part of the same data center for migration purposes and of the same cluster for DRS purposes.

A Layer 2 solution for a VMware cluster satisfies the requirements of
being able to turn on a machine anywhere within the cluster as well as
migrating an active machine from an ESX Server to a different one
without noticeable disruption from the user (VMotion).

Figure 59 VMware Layer 2 Domain Requirements

VMotion is better explained starting from a real example. Imagine a server farm deployment such as the one shown in Figure 60.
ESX Server Host 1 is in Rack 1 in the data center. ESX Server Host 2 is
in Rack 10 in the same data center. Each rack provides Layer 2
connectivity to the servers (design approach referred to as top of the
rack design). A pair of Layer 3 switches interconnects the racks which
may very well be several rows away from each other. The goal of the
implementation is to be able to move VM4 from ESX Server Host 2 in Rack
10 to ESX Server Host 1 in Rack 1.

Figure 60 VMotion Migration on a Layer 2 Network

For
this to happen, you need to provision the network to carry VMkernel
traffic from ESX Server Host 2 to ESX Server Host 1 and you need to
make sure that VM4 can be reached by clients when running in ESX Server
Host 1.

A solution that meets these requirements is the following:

Provisioning a VLAN for the VMkernel

Trunking this VLAN from ESX Server Host 2 all across the LAN network to ESX Server Host 1

Provisioning a VLAN for VM public access

Trunking this VLAN from ESX Server Host 2 all across the LAN network to ESX Server Host 1

Making sure that the VMkernel VLAN and the VM VLANs are separate (although they may share the same physical links)

The ESX host configuration would look like Figure 61.
The ESX host would have a vSwitch with its own dedicated NIC for the
VMkernel. The VMkernel VLAN would be trunked from the aggregation
switch to the access switches in Rack 1 all the way to the vSwitch in
ESX Server Host 2.

Similarly, the VM4 VLAN and the Network Label would be identical on vSwitch2/ESX Server Host 2 as in vSwitch2/ESX Server Host1.

Figure 61 VM Mobility and VLAN Assignment

ESX HA Cluster

As previously explained, a
VMware ESX HA cluster differs from regular HA clusters—it does not
provide application availability, but the capability to restart VMs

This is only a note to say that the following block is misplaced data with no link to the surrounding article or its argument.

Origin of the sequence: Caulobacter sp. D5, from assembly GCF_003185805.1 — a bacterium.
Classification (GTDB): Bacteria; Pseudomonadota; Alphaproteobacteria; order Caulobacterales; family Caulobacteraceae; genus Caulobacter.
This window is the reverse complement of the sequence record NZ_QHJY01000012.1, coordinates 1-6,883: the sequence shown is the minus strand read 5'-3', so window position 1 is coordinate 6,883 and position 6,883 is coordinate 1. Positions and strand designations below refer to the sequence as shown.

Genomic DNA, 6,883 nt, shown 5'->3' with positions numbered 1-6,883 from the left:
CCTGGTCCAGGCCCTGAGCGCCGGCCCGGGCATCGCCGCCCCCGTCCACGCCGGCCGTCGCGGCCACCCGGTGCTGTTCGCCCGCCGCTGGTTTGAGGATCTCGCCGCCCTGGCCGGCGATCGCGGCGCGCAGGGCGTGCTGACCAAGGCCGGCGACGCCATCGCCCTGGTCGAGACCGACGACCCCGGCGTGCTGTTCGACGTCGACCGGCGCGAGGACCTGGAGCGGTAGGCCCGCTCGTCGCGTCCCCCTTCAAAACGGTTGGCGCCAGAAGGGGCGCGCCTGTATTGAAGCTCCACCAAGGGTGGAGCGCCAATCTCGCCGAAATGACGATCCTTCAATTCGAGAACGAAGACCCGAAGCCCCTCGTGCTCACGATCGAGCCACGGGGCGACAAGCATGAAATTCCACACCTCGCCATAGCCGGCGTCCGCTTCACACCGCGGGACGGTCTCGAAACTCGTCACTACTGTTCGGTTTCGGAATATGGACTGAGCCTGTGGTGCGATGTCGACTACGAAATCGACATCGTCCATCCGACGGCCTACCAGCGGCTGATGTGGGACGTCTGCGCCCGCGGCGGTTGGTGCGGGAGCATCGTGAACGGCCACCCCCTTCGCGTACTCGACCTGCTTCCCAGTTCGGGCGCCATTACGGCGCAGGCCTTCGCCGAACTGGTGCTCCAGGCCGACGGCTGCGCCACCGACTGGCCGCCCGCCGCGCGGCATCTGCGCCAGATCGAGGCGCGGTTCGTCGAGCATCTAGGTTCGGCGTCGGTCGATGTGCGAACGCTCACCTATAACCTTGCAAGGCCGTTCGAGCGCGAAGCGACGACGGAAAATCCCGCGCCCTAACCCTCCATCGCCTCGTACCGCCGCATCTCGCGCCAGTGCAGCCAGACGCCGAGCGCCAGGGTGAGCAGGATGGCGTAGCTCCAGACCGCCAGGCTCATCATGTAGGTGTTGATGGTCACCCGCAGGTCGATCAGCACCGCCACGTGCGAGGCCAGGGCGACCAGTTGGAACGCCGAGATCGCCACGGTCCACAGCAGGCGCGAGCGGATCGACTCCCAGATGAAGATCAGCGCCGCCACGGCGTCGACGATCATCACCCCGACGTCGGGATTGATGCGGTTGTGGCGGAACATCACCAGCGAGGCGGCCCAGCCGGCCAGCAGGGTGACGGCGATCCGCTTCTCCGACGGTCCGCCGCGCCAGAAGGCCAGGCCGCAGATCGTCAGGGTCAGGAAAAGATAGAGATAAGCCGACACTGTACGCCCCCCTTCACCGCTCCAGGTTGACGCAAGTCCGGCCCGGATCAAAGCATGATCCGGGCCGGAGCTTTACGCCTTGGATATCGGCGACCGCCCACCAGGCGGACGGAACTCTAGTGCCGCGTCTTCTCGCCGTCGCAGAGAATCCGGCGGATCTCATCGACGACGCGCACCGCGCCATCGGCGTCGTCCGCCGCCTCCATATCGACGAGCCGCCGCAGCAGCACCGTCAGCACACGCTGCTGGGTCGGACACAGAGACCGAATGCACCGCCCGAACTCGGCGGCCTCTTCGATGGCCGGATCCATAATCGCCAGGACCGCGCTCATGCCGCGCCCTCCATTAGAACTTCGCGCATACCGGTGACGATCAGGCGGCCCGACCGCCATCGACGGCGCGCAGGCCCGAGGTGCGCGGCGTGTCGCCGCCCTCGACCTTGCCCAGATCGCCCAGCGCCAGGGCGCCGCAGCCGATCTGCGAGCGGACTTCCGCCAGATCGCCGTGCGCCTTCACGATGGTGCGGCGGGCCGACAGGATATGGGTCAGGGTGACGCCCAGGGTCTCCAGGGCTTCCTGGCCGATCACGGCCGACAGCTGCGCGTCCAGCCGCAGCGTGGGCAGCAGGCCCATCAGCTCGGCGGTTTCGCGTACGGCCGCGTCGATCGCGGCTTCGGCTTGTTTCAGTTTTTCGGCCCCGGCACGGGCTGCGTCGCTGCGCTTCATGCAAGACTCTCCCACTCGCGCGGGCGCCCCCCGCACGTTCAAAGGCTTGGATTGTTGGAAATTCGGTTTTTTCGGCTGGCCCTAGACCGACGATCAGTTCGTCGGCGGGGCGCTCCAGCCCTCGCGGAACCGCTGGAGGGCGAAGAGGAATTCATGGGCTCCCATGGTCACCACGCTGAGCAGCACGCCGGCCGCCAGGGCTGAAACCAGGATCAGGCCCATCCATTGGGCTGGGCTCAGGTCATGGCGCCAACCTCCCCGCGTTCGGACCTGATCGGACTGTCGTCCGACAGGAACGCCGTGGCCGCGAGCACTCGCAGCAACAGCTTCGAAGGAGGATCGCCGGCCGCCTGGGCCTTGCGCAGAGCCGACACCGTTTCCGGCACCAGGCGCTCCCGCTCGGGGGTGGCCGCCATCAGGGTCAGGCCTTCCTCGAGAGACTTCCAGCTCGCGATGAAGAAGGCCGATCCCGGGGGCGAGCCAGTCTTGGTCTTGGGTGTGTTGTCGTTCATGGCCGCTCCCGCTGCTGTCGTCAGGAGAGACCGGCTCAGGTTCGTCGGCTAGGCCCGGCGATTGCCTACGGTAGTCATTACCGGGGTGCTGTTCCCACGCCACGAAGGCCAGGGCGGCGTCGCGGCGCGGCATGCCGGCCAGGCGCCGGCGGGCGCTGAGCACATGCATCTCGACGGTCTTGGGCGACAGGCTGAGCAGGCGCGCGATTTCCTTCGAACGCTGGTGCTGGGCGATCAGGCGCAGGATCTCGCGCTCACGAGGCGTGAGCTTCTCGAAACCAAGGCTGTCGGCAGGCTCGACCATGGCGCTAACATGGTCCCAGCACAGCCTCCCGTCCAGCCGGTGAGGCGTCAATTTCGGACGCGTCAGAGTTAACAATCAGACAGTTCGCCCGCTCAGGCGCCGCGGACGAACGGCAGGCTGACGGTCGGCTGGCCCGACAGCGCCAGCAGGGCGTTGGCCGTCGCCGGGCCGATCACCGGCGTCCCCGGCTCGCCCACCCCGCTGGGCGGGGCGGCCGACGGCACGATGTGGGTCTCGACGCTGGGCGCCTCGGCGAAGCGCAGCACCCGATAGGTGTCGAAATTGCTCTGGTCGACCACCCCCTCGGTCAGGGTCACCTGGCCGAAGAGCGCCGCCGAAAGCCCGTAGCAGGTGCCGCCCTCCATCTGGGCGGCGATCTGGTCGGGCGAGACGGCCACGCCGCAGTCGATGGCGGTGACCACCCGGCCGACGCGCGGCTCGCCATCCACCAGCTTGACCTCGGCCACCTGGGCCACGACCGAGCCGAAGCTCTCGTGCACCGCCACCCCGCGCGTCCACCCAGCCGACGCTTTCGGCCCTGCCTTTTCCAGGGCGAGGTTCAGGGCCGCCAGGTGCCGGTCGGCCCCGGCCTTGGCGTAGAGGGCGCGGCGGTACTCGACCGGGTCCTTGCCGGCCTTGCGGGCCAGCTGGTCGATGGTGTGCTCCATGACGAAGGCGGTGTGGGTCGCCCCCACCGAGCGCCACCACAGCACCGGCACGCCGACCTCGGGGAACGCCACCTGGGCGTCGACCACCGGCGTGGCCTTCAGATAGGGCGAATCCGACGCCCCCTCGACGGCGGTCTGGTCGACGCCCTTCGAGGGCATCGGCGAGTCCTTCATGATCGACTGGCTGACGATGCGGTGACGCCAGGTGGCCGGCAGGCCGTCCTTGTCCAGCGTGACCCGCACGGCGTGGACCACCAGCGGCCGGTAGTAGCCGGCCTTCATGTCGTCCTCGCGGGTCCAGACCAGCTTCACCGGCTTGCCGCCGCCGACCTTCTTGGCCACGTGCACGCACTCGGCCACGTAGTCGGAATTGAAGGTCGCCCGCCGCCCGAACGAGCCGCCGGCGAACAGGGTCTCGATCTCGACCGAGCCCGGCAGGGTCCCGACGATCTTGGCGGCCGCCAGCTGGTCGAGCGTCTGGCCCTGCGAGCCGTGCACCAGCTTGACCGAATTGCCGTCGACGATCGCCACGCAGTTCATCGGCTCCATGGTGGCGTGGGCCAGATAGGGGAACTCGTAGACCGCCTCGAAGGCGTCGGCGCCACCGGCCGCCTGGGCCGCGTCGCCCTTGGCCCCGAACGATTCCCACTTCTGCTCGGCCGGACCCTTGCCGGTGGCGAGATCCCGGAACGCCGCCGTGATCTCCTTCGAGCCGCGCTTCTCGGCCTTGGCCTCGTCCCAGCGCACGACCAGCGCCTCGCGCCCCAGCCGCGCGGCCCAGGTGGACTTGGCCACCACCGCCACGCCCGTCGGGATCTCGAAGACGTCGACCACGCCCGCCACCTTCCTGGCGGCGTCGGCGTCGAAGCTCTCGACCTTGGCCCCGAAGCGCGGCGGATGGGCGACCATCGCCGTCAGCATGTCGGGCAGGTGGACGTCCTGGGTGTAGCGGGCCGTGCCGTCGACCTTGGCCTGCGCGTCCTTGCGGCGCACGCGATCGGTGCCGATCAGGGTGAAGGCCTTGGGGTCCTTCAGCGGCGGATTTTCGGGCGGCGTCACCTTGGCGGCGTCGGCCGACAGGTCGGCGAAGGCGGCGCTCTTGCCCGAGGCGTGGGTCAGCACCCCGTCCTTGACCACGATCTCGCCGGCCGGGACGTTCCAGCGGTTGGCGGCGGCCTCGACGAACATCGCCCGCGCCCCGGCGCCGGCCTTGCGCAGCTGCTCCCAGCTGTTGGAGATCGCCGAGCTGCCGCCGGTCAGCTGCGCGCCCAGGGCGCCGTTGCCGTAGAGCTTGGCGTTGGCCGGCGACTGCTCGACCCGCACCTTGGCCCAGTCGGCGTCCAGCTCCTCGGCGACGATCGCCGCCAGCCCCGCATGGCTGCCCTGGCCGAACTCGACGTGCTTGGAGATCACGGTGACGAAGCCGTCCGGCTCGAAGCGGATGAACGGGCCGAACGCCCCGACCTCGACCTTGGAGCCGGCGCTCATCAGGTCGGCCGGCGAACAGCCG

that were previously running on a failed ESX host onto a different ESX
host.

An HA agent runs in each
ESX host and is used to monitor the availability of the other ESX hosts
that are part of the same VMware HA cluster. ESX hosts network
monitoring is achieved with unicast UDP frames that are exchanged on
the Service Console VLAN, or VLANs if multiple Service Consoles are
configured. The agents use four different UDP ports such as ~8042. UDP
heartbeats are sent every second. No heartbeats are exchanged on the
production VLANs. Note that ESX HA requires the Domain Name Service
(DNS) for initial configuration.

When an ESX host loses
connectivity via the heartbeats to other ESX hosts, it starts pinging
the gateway to verify if it still has access to the network or whether
it has become isolated. In principle, if an ESX host finds out that it
is isolated, it will power down the VMs so that the lock on the .vmdks file is released and the VMs can be restarted on other ESX hosts.

Note that the default settings will shutdown VMs to avoid split-brain
scenarios. ESX assumes a highly available and redundant network that
makes network isolations highly rare. HA recommendations are as
follows:

Step 1 Configure two Service consoles on different networks.

Step 2 Configure each Service Console with two teamed vmnics with Rolling Failover = Yes (ESX 3.0.x) or Failback = No (ESX 3.5).

Step 3 Ensure the teamed vmnics are attached to different physical switches.

Step 4 Ensure
there is a completely redundant physical path between the ESX hosts
with no single points of failure that could cause a split-brain
scenario.

Just like with VMware for a VM to restart on a different ESX host, there needs to be a Network Label where the VM connects to when powered-on. The following failure scenarios help explaining the behavior of the VMware HA cluster.

For more information on VMware ESX HA, refer to the VMware HA: Concepts and Best Practices technical paper at:

http://www.vmware.com/resources/techresources/402

Maintenance Mode